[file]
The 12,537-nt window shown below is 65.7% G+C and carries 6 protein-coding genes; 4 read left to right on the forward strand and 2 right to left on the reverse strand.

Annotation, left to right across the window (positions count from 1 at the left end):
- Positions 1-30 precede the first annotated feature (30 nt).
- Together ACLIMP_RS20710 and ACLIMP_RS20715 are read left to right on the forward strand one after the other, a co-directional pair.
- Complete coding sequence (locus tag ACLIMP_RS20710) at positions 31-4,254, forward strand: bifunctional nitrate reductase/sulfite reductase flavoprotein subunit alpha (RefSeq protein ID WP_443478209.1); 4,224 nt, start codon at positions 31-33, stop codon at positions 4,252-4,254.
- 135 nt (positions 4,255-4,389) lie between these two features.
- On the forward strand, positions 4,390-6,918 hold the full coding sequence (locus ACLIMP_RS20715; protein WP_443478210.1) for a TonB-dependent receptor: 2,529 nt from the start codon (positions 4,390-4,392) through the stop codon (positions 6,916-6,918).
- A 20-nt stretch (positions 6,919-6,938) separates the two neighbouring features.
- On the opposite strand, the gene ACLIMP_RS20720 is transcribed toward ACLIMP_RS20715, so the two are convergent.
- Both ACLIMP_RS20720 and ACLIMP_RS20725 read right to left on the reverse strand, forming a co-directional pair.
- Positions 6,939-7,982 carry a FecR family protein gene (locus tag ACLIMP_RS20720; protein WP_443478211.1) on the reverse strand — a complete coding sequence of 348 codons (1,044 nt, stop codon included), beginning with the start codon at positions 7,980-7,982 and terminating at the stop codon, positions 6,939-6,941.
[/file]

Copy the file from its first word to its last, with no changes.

The 12,537-nt window shown below is 65.7% G+C and carries 6 protein-coding genes; 4 read left to right on the forward strand and 2 right to left on the reverse strand.

Annotation, left to right across the window (positions count from 1 at the left end):
- Positions 1-30 precede the first annotated feature (30 nt).
- Together ACLIMP_RS20710 and ACLIMP_RS20715 are read left to right on the forward strand one after the other, a co-directional pair.
- Complete coding sequence (locus tag ACLIMP_RS20710) at positions 31-4,254, forward strand: bifunctional nitrate reductase/sulfite reductase flavoprotein subunit alpha (RefSeq protein ID WP_443478209.1); 4,224 nt, start codon at positions 31-33, stop codon at positions 4,252-4,254.
- 135 nt (positions 4,255-4,389) lie between these two features.
- On the forward strand, positions 4,390-6,918 hold the full coding sequence (locus ACLIMP_RS20715; protein WP_443478210.1) for a TonB-dependent receptor: 2,529 nt from the start codon (positions 4,390-4,392) through the stop codon (positions 6,916-6,918).
- A 20-nt stretch (positions 6,919-6,938) separates the two neighbouring features.
- On the opposite strand, the gene ACLIMP_RS20720 is transcribed toward ACLIMP_RS20715, so the two are convergent.
- Both ACLIMP_RS20720 and ACLIMP_RS20725 read right to left on the reverse strand, forming a co-directional pair.
- Positions 6,939-7,982 carry a FecR family protein gene (locus tag ACLIMP_RS20720; protein WP_443478211.1) on the reverse strand — a complete coding sequence of 348 codons (1,044 nt, stop codon included), beginning with the start codon at positions 7,980-7,982 and terminating at the stop codon, positions 6,939-6,941.